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Analyses and Opinions
Deletion of Wu Gan’s Twitter Posts Reflects the Urgent Need to Protect Chinese Human Rights Activists’ ‘Data Ownership’
Yaxue Cao, November 11, 2018       Around 10:10 pm eastern time on Nov. 8, as I was browsing my Twitter timeline and taking a breaking from editing a website post, a tweet by Wu Gan (吴淦) jumped into my vision. Even though he has gone for three years and a half, his avatar immediately stood out. It’s an auto-generated tweet that [...] Keep reading »
China Change Signs of China (5): Tightening the Screws on China’s Foreign Reserves
Jeff Wang, November 8, 2018   The Chinese government has been gradually tightening its foreign exchange controls to the great detriment of enterprises and citizens, as well as the country’s economic vitality. What are the reasons for this heavy regulation, and what does it tells us about the economic and political state of China? Over the la [...] Keep reading »
China’s ‘Perfect Dictatorship’ and Its Impact — An Interview With Professor Stein Ringen
China Change, November 6, 2018  Teng Biao interviewed Prof. Stein Ringen on August 2, 2018 and October 5 via Skype. Stein Ringen is Professor of Sociology and Social Policy at the University of Oxford and Professor of Political Economy at King’s College London. Teng Biao is a visiting scholar at the U.S.-Asia Law Institute, New York University a [...] Keep reading »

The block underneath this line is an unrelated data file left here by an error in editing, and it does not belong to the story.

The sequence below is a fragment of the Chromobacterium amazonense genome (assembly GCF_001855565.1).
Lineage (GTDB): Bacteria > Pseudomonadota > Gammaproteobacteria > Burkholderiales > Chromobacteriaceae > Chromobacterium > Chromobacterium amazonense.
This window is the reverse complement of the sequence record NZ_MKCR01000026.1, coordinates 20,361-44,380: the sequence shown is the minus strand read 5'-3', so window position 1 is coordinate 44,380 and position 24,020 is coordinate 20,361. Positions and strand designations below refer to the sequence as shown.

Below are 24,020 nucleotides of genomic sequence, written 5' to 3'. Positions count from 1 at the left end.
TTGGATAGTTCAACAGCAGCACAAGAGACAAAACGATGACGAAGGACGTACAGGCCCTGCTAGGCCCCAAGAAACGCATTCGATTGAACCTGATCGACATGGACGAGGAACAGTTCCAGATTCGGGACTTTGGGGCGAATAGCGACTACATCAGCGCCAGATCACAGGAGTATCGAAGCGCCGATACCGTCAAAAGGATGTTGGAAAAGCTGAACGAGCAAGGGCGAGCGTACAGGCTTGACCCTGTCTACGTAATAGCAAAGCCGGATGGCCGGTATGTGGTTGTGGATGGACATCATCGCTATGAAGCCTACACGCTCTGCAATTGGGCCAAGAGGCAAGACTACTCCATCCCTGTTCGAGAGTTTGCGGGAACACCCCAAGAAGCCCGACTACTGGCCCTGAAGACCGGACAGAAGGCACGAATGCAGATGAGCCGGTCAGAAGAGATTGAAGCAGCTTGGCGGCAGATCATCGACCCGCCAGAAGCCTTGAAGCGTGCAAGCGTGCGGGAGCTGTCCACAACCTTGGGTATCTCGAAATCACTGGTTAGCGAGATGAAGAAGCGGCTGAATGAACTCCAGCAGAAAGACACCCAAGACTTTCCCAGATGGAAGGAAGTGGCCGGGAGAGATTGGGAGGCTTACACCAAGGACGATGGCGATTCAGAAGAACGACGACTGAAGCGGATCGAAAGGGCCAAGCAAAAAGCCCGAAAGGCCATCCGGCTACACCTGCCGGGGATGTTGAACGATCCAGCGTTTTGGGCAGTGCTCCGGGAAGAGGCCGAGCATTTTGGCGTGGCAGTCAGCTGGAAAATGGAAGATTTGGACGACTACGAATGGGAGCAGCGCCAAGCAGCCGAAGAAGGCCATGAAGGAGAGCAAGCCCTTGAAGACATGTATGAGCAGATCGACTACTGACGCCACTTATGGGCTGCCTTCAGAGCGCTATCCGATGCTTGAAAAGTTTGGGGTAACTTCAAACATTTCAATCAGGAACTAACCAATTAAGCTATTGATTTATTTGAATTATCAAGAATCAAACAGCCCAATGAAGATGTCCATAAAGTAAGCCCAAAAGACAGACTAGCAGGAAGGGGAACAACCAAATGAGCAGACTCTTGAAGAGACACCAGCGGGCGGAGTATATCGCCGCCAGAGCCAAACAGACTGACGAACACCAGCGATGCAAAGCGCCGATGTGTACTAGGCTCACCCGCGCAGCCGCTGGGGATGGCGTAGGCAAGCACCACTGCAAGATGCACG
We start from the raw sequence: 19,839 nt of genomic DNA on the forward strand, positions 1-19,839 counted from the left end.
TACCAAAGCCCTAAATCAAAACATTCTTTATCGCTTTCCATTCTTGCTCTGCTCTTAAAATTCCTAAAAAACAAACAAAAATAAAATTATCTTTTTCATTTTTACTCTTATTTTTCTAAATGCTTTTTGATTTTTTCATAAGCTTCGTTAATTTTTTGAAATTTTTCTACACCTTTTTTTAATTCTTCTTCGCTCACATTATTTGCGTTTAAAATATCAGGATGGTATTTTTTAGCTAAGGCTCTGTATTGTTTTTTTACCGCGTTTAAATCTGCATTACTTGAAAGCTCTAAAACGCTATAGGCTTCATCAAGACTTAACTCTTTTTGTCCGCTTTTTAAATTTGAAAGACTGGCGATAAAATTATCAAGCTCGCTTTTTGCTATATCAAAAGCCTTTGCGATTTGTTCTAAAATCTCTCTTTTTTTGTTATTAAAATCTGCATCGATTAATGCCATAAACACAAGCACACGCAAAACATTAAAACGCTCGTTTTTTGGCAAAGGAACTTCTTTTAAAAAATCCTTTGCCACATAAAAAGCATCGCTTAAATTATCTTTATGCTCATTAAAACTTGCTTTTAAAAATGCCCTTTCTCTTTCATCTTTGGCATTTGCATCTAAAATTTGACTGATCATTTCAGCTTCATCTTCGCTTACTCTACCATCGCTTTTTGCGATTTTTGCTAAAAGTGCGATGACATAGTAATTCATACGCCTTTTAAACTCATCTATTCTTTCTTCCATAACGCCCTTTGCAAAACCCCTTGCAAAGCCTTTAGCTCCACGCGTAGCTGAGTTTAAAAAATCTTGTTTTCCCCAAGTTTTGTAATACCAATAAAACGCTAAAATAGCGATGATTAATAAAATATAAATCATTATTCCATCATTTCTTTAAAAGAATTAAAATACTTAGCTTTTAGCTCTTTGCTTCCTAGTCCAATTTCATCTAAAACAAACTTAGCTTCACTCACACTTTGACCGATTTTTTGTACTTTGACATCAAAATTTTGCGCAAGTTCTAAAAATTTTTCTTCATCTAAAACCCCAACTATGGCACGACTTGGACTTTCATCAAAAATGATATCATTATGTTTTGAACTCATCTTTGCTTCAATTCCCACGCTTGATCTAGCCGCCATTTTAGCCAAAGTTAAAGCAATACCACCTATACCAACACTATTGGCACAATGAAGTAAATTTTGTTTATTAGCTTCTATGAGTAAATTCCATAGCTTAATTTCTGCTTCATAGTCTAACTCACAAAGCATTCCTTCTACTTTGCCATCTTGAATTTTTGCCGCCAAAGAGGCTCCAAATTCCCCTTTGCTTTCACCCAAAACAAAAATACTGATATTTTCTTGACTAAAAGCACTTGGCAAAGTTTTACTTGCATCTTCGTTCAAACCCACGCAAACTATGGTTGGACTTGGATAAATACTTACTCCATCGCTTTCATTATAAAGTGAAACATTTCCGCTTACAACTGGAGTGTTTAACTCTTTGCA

Chinese Students at Bard College Offended By Art Exhibit
Yaxue Cao, October 18, 2018     Bard College in Annandale-on-Hudson, New York, is a small liberal arts college with around 2500 students. The Campus Center is the central meeting place with a bookstore, a cafe, a post office, computer terminals, a small auditorium, lounge areas and art exhibit space. On October 1, a photo exhibit was mounted [...] Keep reading »
China Change The Danger of AI Collaboration With China
Matthew Robertson, October 11, 2018     China’s rapidly expanding interest in researching and applying artificial intelligence has been widely noted. Last year, the Chinese government published a plan to become a world leader in the field by the end of the next decade; billions of dollars are being funnelled into AI startups; and China [...] Keep reading »
Acceptance Speech for the 2018 Annual Disturbing the Peace Literary Prize for a Courageous Writer at Risk
Liao Yiwu, September 27, 2018, New York City     I thank the award committee for conferring this honor upon me. The award is named for Vaclav Havel’s first work, his autobiography Disturbing the Peace. When translated into Chinese, however, the title of this work means about the same as “provoking trouble” (寻衅滋事). During the [...] Keep reading »
The Basics of China’s P2P Lending Bust
Xiao Man, August 9, 2018     China’s online P2P lending platforms are currently being rocked by one crisis after another, with media and the public calling a crash, collapse, and high storm in the sector. A large number of investors who have lost their principal entirely have recently flooded into Beijing to petition for redress. To shi [...] Keep reading »
Xu Zhangrun’s China: ‘Licking Carbuncles and Sucking Abscesses’
China Change, August 1, 2018       On July 24, Unirule (天则), the liberal, beleaguered economic think tank in Beijing, published a 10,000-character essay by the Tsinghua University legal scholar Xu Zhangrun (许章润) which has lit up the Chinese internet at a time when the voice of Chinese intellectuals has been dying out. The t [...] Keep reading »
China Fails in its Gambit to Use the UN NGO Committee to Silence the Society for Threatened Peoples and Uyghur Activist Dolkun Isa
Andrea Worden, July 10, 2018       During the most recent session of the UN’s Committee on NGOs, China attempted unsuccessfully to have the Committee withdraw the NGO consultative status of the Society for Threatened Peoples (STP) in connection with its support of Dolkun Isa, a human rights activist, German citizen, and president of th [...] Keep reading »
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